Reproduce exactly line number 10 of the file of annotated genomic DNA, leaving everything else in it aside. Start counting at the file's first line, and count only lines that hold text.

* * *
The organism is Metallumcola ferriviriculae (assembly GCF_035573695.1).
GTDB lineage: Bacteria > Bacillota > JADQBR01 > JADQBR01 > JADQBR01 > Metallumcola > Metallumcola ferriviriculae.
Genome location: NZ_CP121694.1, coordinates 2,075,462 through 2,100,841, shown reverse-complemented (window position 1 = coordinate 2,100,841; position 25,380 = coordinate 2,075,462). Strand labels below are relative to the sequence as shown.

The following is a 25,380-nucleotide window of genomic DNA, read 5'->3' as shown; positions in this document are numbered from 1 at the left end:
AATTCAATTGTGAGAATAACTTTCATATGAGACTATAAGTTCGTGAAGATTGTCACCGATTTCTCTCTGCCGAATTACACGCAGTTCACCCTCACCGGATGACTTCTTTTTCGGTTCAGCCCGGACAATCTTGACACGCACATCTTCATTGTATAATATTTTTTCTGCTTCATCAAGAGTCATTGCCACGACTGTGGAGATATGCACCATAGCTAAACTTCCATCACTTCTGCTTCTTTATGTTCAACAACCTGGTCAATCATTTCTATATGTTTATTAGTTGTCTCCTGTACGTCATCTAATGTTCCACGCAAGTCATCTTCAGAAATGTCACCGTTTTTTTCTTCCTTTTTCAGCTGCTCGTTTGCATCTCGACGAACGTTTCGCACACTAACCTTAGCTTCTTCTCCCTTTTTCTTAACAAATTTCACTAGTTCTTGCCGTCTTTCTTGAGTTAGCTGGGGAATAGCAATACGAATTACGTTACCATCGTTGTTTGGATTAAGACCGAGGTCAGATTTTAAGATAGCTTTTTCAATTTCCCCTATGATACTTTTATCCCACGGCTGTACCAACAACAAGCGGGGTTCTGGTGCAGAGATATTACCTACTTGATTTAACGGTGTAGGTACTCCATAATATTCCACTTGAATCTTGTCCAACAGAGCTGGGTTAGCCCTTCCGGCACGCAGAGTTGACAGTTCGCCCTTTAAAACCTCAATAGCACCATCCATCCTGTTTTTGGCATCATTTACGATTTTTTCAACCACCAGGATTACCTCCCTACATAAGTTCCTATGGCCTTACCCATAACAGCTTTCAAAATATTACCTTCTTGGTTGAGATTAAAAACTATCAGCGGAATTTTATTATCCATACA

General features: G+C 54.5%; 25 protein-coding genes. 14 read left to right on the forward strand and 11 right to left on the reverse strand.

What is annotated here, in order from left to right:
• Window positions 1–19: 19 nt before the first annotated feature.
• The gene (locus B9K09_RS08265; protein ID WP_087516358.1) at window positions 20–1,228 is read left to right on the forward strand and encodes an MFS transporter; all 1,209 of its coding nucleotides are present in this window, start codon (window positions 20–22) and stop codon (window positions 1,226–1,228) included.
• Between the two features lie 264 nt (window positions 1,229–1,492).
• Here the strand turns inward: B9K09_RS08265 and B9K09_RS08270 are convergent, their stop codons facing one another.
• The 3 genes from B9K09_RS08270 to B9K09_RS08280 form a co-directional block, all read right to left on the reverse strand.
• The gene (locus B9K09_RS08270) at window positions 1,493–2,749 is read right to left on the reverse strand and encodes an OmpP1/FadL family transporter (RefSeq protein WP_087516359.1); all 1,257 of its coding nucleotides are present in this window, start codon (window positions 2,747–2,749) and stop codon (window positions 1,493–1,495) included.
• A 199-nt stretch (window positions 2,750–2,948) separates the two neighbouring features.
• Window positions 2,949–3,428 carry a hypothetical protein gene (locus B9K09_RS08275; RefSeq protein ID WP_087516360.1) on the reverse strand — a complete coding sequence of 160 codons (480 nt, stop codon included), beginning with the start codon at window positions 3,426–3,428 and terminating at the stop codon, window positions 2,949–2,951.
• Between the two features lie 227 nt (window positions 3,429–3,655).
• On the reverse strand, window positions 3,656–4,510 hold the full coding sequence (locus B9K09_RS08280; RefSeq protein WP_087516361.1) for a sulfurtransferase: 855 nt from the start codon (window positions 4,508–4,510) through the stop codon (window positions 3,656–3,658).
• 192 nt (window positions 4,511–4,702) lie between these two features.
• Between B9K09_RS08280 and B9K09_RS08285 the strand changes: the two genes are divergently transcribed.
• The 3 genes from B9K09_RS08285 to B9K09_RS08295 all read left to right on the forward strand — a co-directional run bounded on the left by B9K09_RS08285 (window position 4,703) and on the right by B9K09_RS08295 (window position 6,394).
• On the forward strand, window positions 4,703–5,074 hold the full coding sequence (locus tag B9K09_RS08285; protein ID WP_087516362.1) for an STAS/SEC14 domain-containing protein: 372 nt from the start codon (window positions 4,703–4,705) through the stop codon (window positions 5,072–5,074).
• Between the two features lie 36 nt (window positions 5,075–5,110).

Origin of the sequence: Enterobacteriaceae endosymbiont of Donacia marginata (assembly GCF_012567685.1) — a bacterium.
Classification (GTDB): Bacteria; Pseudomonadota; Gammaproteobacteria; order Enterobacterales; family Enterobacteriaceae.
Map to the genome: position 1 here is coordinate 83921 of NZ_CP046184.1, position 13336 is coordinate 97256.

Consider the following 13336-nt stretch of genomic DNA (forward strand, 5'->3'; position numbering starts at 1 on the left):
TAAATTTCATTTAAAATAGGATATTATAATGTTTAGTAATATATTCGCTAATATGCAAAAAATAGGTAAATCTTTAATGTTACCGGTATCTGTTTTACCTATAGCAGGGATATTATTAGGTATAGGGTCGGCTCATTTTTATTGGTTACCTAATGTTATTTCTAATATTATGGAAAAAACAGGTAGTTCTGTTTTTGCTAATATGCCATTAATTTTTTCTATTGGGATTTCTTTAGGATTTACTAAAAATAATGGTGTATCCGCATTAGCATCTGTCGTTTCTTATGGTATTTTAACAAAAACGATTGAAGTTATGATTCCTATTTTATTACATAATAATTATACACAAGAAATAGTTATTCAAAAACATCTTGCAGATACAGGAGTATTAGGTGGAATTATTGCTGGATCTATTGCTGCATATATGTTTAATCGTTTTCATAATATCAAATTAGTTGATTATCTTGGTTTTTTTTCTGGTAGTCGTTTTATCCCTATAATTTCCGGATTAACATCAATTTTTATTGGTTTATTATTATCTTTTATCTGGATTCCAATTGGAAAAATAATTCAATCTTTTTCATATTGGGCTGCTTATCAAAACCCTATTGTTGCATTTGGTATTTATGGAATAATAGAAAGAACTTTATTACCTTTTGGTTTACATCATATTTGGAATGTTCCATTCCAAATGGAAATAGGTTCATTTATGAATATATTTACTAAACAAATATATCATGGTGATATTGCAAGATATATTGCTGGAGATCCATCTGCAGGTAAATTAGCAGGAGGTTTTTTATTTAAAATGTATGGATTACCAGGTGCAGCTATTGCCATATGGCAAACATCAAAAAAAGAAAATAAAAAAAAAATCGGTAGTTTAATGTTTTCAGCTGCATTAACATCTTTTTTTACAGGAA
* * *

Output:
• Between the two features lie 264 nt (window positions 1,229–1,492).